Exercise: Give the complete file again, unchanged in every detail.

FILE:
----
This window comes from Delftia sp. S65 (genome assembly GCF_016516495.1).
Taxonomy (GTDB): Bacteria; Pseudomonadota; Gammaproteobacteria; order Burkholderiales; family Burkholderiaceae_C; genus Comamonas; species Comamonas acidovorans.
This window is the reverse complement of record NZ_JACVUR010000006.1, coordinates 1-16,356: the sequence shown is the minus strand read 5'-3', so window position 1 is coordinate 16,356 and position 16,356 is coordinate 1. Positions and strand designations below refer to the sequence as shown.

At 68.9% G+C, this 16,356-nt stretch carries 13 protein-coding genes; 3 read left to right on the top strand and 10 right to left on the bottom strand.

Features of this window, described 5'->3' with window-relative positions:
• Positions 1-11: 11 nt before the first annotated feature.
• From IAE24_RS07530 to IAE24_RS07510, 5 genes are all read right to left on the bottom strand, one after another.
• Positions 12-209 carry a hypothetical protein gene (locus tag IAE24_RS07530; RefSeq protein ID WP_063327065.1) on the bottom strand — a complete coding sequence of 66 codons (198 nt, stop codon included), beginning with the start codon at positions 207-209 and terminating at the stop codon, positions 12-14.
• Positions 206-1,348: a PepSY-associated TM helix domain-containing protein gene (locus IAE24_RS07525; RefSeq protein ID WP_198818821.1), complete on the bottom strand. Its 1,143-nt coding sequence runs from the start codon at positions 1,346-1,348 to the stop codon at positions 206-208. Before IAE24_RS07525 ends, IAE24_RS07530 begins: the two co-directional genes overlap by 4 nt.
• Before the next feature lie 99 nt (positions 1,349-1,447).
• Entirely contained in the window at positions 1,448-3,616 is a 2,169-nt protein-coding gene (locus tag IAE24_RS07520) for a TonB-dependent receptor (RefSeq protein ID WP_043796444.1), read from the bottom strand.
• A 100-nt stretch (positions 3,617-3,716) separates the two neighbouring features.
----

This window comes from Delftia sp. S65 (genome assembly GCF_016516495.1).
Taxonomy (GTDB): Bacteria; Pseudomonadota; Gammaproteobacteria; order Burkholderiales; family Burkholderiaceae_C; genus Comamonas; species Comamonas acidovorans.
This window is the reverse complement of record NZ_JACVUR010000006.1, coordinates 1-16,356: the sequence shown is the minus strand read 5'-3', so window position 1 is coordinate 16,356 and position 16,356 is coordinate 1. Positions and strand designations below refer to the sequence as shown.

At 68.9% G+C, this 16,356-nt stretch carries 13 protein-coding genes; 3 read left to right on the top strand and 10 right to left on the bottom strand.

Features of this window, described 5'->3' with window-relative positions:
• Positions 1-11: 11 nt before the first annotated feature.
• From IAE24_RS07530 to IAE24_RS07510, 5 genes are all read right to left on the bottom strand, one after another.
• Positions 12-209 carry a hypothetical protein gene (locus tag IAE24_RS07530; RefSeq protein ID WP_063327065.1) on the bottom strand — a complete coding sequence of 66 codons (198 nt, stop codon included), beginning with the start codon at positions 207-209 and terminating at the stop codon, positions 12-14.
• Positions 206-1,348: a PepSY-associated TM helix domain-containing protein gene (locus IAE24_RS07525; RefSeq protein ID WP_198818821.1), complete on the bottom strand. Its 1,143-nt coding sequence runs from the start codon at positions 1,346-1,348 to the stop codon at positions 206-208. Before IAE24_RS07525 ends, IAE24_RS07530 begins: the two co-directional genes overlap by 4 nt.
• Before the next feature lie 99 nt (positions 1,349-1,447).
• Entirely contained in the window at positions 1,448-3,616 is a 2,169-nt protein-coding gene (locus tag IAE24_RS07520) for a TonB-dependent receptor (RefSeq protein ID WP_043796444.1), read from the bottom strand.
• A 100-nt stretch (positions 3,617-3,716) separates the two neighbouring features.